Is it a gig? Is it a play? Is it cabaret? No! It's Get Therapy . . .
So, how and why have I made a candid show revealing darker aspects of my life, mixing verbatim dialogue with original contemporary music, dance and surreal moments?
My main performance work was always music – bass guitar and singing – which after I studied dance, evolved into fairly surreal live art.
Get Therapy started out as a ten minute multi-media piece with no dialogue, called Mad, whichI created while an MA student at CSM, with content generated from interviews discussing depression, anti-depressants, labelling, and psychotherapy, and reading psychotherapists such as Carl Rogers, R.D.Laing and Irving Yalom.
The only spoken words in the show were edits from recorded interviews, which I embedded in soundscapes (some of which you can hear on the soundtrack CD of the show). People's voices when sharing experiences can be very emotive and telling.
I felt I had important messages to transmit, and was surprised to learn that though Mad created an emotional response, audiences had no idea what I was trying to say! My course tutor suggested I start using dialogue – as a keen writer I ran with the idea.
I used dialogue in another show, developing a signature mixed-genre format – then re-visited Mad.After some false starts I gained Arts Council England funding to research and develop it into a longer work including dialogue, called Danielle Imara's Insane.
Funding gave me the means to run research workshops, where people candidly shared feelings and deep experiences. Testimonies from a dramatically underfunded Mental Health drop-in centre, SpeakUpCiC in Margate, were particularly moving. In interviews, Mental Health professionals also shared feelings about their work and client relationships.
Verbatim dialogue is often more interesting than anything you can make up; it's sometimes strange and often powerful. So I ensured all were willing to have their words used in that way.
Now I had to make a show. Using dialogue meant I couldn't hide behind the vagueness of projections and music, and I decided to tell it like it is, no holds barred!
Compared to some, my mental health history isn't dramatic, so I've used my personal story of long term anti-depressant use and group therapy as a way of introducing other people's stories, which include suicide attempts, Electric Shock Therapy, being diagnosed as bipolar, being sectioned and more. Weaving verbatim dialogue into the show created engaging narratives of real-life stories.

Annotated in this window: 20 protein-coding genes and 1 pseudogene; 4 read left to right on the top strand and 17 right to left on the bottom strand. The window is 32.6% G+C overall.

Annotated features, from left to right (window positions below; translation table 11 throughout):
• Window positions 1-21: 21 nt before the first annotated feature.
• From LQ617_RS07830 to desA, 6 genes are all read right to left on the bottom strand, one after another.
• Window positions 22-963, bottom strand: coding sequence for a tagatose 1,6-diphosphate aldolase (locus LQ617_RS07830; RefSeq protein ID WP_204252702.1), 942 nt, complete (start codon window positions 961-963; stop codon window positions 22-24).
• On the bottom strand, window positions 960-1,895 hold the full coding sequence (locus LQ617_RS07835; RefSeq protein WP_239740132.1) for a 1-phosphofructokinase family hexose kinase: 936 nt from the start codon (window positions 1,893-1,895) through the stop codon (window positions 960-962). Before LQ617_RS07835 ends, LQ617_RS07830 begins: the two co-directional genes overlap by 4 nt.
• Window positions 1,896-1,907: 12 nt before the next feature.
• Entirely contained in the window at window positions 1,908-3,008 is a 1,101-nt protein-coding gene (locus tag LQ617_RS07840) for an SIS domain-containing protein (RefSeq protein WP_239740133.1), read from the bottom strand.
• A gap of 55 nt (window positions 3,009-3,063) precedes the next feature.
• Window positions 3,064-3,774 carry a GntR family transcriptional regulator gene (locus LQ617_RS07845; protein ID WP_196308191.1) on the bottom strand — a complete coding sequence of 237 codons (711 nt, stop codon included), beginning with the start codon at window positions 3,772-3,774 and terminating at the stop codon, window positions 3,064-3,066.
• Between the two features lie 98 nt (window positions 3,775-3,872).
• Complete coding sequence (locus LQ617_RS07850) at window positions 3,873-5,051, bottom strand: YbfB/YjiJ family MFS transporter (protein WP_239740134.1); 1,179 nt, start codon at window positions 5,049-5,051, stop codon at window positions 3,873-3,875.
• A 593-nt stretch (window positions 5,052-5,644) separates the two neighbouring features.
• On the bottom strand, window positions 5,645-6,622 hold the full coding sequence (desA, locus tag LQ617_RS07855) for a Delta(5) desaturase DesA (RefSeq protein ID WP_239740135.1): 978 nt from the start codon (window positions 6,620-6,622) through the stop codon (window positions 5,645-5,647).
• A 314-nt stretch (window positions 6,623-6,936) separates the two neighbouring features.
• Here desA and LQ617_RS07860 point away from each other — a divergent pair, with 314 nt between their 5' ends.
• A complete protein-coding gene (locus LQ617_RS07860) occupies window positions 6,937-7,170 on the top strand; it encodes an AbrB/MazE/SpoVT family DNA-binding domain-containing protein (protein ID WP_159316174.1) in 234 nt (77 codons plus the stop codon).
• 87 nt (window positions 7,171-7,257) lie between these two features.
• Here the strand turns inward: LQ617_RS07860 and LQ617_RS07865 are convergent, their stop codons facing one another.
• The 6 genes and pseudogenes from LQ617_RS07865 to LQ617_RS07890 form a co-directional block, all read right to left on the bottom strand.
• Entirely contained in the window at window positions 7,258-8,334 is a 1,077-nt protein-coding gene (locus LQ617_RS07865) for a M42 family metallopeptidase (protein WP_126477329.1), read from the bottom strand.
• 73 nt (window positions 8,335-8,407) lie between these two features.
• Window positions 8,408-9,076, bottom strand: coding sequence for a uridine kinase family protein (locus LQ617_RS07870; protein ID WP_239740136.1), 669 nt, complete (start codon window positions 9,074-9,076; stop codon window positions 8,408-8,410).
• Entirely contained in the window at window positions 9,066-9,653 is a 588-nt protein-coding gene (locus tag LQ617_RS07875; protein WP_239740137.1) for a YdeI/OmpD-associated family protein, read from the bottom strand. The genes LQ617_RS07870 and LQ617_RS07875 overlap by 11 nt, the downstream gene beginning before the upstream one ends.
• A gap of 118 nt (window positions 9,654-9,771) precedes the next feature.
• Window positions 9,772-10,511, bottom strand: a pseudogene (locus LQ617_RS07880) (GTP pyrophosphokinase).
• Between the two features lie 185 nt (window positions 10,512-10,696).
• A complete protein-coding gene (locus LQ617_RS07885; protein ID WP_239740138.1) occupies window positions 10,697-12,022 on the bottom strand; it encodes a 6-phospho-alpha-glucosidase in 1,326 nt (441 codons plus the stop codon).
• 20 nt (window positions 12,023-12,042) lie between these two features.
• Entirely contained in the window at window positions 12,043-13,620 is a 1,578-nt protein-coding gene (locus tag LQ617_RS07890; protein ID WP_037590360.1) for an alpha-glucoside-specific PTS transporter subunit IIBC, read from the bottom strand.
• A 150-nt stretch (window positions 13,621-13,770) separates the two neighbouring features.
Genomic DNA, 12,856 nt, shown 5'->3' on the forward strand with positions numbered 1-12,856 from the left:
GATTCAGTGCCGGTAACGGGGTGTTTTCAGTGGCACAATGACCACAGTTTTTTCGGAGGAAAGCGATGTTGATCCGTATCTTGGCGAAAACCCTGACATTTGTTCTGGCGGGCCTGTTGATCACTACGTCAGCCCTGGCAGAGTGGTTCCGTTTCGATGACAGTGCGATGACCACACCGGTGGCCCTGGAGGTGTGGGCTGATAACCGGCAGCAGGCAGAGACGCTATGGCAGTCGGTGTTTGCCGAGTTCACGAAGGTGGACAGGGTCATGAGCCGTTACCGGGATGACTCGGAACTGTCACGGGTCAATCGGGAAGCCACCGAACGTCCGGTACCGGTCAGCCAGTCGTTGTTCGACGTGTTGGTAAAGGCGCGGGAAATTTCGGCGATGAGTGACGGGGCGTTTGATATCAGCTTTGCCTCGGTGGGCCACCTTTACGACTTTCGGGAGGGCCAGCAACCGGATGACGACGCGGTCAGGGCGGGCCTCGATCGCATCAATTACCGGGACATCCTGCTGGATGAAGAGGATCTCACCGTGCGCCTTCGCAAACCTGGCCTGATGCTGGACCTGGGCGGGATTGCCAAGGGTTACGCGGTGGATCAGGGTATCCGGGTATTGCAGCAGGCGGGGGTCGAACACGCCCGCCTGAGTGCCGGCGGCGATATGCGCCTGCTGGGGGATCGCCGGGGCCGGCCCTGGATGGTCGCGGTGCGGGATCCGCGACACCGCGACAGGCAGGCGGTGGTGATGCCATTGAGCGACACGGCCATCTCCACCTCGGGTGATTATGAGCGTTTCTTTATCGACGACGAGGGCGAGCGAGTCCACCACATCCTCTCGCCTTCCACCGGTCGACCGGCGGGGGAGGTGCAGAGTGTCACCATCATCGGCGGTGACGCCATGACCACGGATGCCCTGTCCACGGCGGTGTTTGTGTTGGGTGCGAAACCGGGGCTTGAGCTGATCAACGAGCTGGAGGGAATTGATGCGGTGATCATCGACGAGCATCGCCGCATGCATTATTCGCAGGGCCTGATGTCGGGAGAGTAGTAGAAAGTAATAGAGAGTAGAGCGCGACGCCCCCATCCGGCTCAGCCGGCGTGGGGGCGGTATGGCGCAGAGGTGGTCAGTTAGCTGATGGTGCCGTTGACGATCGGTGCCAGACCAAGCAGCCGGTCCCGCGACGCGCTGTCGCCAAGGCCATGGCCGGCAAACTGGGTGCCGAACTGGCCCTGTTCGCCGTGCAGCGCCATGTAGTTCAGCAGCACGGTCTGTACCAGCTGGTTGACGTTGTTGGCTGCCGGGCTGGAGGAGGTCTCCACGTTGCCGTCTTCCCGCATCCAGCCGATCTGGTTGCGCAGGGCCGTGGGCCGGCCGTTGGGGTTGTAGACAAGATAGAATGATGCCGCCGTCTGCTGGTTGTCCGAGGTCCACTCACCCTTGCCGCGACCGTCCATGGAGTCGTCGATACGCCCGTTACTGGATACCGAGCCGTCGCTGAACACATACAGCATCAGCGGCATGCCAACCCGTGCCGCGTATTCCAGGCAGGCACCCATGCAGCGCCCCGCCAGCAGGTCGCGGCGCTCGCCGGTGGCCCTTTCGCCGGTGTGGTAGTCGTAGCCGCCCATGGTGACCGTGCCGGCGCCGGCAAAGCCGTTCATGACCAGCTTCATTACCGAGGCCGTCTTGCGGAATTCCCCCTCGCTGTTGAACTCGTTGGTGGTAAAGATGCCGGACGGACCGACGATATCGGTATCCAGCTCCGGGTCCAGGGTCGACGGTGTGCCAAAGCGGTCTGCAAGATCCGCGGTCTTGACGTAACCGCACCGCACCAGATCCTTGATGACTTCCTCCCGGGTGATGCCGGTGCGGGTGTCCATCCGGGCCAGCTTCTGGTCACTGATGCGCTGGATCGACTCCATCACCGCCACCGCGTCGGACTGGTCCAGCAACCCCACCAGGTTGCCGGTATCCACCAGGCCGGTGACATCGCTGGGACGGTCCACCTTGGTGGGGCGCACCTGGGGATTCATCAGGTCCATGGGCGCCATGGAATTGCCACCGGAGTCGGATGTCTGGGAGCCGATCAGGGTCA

I drew on my experience of group therapy, and the Get Therapy characters are hybrids of people I've interviewed, known or been in therapy with – and of course each actor brings to the role an ingredient that's beautifully unique.
Research and Development ended with two very successful scratch shows and plenty of audience feedback. One response that sticks in my mind was that my costume wasn't right. They wrote “I do understand Danielle is trying to represent someone with low self-esteem via her outfit, but . . .” LOL! I actually thought I looked pretty good . . .
Next I had to navigate the unfamiliar world of tour-booking, and after getting radio silence from theatres all over the UK I was advised that the title Danelle Imara's Insane might be off-putting as it sounded like I was, well - maybe a little difficult!
So Get Therapy was born.
Our visit to Stantonbury Theatre marks the half-way point in an 8 date UK tour, with a partially new cast (Sabrina Laurison and Paul Codman have been with us since the R&D, and we are delighted to have welcomed Victoria Jeffrey and Matt Ian Kelly to the company for the tour). Director James Haddrell is injecting the show with inspired new ideas, so that I'm still being surprised by it, and I think you will be too.